Are they nothing more than InfoSec ostriches, burying their heads in the sand?
The author listed four items in support of this argument:
- Lack of baselines
- Don’t know about security incidents
- Don’t ask for metrics
I pose additions to the list.
I’d add a general lack of understanding. Boards often see InfoSec as overhead and not as core to the business. Every company is effectively open 24 by 7, whether as actually able to complete transactions (Retail, banking, etc.) or from a reputation perspective (Web site, social media, etc.). They don’t know the terms and acronyms (Security Operations Center [SOC], Security Event & Incident Management [SIEM], Virtual Private Network [VPN], Firewall, Identity & Access Management [IAM], Governance, Risk management & Compliance [GRC], etc.). Only the smart confident board members will ask.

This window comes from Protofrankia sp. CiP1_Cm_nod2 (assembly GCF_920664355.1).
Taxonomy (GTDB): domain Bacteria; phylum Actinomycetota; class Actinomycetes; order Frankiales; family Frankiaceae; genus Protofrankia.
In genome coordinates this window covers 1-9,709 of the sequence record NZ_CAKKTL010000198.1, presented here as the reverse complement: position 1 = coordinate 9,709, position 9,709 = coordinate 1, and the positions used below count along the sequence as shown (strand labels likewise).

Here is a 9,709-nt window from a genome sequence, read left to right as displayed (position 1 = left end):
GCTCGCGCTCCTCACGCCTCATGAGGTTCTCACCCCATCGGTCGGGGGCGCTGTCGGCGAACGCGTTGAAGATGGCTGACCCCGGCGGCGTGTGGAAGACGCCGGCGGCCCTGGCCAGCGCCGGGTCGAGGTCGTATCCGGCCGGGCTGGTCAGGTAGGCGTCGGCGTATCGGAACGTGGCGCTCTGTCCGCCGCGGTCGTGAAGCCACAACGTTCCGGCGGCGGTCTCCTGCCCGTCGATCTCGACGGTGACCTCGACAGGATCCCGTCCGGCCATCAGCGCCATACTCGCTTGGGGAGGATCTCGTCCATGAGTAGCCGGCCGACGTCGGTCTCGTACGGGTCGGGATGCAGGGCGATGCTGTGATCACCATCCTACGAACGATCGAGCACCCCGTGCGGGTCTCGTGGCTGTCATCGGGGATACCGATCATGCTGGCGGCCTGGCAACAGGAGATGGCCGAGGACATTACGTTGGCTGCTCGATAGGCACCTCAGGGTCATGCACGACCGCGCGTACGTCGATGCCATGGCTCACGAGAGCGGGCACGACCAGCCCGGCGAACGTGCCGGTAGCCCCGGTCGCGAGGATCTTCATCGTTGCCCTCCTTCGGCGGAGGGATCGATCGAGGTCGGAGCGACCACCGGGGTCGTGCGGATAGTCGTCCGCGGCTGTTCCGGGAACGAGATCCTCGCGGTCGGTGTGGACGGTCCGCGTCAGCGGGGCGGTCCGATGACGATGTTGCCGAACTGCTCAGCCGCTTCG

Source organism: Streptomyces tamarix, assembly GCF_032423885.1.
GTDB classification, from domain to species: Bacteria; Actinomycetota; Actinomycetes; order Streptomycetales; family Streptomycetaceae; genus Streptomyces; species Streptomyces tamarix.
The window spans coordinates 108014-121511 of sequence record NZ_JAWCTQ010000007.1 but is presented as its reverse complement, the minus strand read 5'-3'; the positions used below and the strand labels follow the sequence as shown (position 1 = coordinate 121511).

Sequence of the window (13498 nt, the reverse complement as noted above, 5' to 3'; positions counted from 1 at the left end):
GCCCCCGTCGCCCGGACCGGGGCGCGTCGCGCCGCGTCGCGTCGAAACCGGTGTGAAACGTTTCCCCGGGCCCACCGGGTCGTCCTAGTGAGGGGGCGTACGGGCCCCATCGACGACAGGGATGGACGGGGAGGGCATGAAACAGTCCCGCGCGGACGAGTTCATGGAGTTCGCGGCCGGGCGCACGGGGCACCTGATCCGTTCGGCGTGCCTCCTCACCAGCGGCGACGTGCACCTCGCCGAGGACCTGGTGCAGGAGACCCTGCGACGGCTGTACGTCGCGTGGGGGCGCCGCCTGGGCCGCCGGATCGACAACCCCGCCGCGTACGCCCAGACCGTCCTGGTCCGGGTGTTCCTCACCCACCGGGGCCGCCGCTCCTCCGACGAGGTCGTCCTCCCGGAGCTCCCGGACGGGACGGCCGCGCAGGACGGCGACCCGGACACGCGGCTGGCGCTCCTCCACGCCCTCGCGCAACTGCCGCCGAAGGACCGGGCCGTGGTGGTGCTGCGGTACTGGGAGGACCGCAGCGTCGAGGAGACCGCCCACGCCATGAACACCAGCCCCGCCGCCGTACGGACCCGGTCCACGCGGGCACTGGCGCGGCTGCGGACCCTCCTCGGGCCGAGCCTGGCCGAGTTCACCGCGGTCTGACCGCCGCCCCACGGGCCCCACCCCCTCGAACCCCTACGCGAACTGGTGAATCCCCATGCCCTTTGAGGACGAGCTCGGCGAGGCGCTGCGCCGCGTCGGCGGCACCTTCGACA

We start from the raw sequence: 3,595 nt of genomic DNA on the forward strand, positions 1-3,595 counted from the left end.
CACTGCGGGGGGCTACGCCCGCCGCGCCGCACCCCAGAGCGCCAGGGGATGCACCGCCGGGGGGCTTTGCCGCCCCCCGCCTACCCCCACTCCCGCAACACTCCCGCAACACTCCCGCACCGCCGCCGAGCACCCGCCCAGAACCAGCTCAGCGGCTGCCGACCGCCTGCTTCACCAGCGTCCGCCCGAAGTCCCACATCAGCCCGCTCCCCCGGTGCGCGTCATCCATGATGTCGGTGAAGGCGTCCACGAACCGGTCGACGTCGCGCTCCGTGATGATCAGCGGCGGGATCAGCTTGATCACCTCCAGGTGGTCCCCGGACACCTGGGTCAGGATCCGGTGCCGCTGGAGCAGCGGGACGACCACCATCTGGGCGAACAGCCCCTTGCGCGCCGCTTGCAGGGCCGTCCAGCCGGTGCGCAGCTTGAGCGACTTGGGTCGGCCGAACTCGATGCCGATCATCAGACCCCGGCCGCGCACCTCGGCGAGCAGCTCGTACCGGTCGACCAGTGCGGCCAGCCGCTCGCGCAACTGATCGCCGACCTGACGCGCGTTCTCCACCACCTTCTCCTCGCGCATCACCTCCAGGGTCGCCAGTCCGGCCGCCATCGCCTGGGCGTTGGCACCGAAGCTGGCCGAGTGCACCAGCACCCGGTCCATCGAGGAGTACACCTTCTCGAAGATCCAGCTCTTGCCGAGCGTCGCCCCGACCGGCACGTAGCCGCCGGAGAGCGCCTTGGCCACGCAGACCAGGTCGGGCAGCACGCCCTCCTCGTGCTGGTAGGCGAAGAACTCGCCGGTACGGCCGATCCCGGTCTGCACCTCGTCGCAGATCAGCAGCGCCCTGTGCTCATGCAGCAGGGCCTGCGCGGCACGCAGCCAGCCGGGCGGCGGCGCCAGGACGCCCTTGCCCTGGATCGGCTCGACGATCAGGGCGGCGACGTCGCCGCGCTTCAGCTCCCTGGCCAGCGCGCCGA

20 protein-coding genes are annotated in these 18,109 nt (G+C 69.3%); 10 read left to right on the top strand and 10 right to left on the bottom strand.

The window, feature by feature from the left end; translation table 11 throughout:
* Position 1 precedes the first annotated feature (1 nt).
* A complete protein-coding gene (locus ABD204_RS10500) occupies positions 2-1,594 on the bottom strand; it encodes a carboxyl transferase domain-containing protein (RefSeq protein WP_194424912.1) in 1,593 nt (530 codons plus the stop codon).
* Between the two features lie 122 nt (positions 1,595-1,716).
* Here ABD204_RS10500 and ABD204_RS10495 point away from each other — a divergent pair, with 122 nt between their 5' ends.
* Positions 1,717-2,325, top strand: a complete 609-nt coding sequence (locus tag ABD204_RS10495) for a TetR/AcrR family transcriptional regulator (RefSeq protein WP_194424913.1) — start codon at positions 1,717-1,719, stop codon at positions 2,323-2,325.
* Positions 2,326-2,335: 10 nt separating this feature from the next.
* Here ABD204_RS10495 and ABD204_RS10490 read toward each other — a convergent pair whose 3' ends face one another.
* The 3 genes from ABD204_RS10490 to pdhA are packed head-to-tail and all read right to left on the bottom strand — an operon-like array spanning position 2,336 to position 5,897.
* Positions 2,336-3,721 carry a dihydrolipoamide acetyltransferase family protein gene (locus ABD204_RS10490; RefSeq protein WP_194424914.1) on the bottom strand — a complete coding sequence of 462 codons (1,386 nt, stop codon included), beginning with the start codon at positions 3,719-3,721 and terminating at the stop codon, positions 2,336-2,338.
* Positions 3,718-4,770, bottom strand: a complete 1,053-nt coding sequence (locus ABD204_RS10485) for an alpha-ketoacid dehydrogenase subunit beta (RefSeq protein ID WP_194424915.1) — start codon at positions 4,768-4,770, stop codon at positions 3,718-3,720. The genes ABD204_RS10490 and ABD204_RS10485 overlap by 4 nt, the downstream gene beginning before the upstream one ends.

Boards often don’t know or understand security projects, their objectives (what they mean to solve), and the positive impact to the business. This falls squarely on the Chief Security Officer (CSO) and/or the Chief Information Security Officer (CISO), but security managers and leaders can help with this, too.
BoD’s lack awareness of security risks. I find this most common in older companies that don’t possess a mature governance and oversight culture. The typical refrain is that “we’re flexible and move quickly; if we had a mature GRC with security-based risk management we’d lose that flexibility”.
Do you have anything to add to the list? What are some ways of combating the Board’s security ignorance?
Or do you completely disagree?
Over on PVCSec we discuss this topic. Check out the show.Also on: